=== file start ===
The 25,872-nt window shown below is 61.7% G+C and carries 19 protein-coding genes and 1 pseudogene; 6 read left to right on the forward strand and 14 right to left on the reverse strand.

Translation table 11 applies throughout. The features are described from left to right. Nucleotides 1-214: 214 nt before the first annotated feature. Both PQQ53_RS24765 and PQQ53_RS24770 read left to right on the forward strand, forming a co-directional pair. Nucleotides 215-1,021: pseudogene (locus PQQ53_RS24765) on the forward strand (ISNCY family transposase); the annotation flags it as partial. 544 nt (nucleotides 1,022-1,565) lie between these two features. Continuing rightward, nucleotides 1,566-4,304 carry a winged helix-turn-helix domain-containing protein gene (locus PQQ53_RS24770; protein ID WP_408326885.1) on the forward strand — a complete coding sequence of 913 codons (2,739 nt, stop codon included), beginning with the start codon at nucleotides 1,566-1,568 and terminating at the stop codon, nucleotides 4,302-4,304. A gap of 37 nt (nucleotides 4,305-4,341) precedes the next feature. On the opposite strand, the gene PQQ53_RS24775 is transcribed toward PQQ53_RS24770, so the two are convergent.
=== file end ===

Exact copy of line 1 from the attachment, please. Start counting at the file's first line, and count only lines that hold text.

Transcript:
The 25,872-nt window shown below is 61.7% G+C and carries 19 protein-coding genes and 1 pseudogene; 6 read left to right on the forward strand and 14 right to left on the reverse strand.